Has the Nature of Crises Changed? A Quarter Century of Currency Crises in Argentina
The recent turmoil in currency markets in Asia, Europe, and Latin America has given a new impetus to the literature on currency crises. The literature originally linked currency crises to deteriorating economic fundamentals, but has more recently focused on self-fulfilling expectations and contagion. To assess the changing roles of domestic and external market fundamentals and contagion, this paper examines seven major currency crises in Argentina. It finds that while crises in the 1970s and 1980s were driven mainly by monetary and fiscal policies at home and abroad, contagion played an important role in the 1990s.
|Date of creation:||01 Nov 1999|
|Date of revision:|
|Contact details of provider:|| Postal: International Monetary Fund, Washington, DC USA|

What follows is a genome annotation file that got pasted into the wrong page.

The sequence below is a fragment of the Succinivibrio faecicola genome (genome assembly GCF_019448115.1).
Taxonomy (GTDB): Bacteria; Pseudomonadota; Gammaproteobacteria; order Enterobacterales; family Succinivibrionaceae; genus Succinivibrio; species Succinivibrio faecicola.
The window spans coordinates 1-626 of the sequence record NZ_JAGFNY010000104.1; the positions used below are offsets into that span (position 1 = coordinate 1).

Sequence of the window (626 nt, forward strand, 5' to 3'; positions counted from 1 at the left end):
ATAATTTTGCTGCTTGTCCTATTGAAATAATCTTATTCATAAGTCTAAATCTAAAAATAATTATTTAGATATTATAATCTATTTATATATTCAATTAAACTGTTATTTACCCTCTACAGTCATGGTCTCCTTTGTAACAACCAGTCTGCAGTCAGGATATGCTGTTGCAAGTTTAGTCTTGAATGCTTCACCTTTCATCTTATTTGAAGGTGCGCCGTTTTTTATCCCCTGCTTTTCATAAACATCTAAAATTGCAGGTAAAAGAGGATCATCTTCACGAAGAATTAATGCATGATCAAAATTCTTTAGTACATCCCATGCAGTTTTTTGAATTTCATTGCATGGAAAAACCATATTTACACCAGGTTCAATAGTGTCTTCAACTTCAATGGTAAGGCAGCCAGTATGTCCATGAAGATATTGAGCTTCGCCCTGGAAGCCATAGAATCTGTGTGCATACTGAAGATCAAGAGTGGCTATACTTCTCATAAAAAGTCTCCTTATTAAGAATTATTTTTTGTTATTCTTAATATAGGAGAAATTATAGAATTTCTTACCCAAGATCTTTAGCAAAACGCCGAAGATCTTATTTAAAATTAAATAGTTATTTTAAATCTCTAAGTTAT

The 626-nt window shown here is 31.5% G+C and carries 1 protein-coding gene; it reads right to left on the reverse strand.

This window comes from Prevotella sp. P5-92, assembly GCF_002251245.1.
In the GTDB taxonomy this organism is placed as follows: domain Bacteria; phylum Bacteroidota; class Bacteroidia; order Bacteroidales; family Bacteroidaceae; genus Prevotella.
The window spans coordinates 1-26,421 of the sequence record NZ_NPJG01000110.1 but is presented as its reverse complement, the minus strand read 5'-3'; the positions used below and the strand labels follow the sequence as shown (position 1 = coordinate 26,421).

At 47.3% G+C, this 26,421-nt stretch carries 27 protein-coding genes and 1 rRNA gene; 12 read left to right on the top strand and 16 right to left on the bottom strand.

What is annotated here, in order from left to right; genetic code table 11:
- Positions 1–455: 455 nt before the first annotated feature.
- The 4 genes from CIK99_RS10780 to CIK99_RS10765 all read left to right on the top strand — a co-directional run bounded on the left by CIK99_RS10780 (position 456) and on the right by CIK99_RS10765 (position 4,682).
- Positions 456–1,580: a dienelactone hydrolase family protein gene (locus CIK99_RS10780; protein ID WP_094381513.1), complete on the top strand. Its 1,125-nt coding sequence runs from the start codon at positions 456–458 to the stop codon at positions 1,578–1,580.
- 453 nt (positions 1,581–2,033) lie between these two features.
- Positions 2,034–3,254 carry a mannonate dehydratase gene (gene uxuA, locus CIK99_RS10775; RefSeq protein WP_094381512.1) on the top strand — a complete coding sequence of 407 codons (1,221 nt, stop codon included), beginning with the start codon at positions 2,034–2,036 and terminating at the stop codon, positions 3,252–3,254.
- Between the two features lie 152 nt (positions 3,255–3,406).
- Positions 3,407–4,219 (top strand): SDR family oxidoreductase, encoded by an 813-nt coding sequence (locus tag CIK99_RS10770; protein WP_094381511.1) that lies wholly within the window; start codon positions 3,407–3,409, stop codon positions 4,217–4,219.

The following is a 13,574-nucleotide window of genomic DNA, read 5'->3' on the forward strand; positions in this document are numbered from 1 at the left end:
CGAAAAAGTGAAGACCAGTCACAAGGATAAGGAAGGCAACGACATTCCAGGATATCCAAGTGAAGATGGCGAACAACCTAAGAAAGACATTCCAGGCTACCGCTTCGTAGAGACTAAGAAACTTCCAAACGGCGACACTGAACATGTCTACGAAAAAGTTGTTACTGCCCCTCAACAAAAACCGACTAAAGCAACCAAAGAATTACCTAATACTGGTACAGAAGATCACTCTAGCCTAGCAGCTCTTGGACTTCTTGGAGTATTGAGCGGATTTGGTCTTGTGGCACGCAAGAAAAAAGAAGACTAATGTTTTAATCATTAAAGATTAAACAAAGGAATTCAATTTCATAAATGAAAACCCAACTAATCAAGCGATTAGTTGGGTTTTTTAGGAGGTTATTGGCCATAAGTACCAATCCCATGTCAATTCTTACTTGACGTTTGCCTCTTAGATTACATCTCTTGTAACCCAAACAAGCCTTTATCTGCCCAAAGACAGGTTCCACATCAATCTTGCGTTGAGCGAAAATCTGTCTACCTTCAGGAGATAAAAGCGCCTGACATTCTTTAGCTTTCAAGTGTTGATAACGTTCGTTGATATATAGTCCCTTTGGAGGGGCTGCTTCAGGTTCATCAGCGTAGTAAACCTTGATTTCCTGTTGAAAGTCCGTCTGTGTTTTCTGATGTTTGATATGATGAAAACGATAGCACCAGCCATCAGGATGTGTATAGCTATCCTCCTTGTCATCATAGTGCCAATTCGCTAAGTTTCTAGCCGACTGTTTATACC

Phone: (202) 623-7000
Fax: (202) 623-4661
Web page: http://www.imf.org/external/pubind.htm
More information through EDIRC
|Order Information:||Web: http://www.imf.org/external/pubs/pubs/ord_info.htm|
When requesting a correction, please mention this item's handle: RePEc:imf:imfwpa:99/152. See general information about how to correct material in RePEc.
For technical questions regarding this item, or to correct its authors, title, abstract, bibliographic or download information, contact: (Jim Beardow)or (Hassan Zaidi)
If references are entirely missing, you can add them using this form.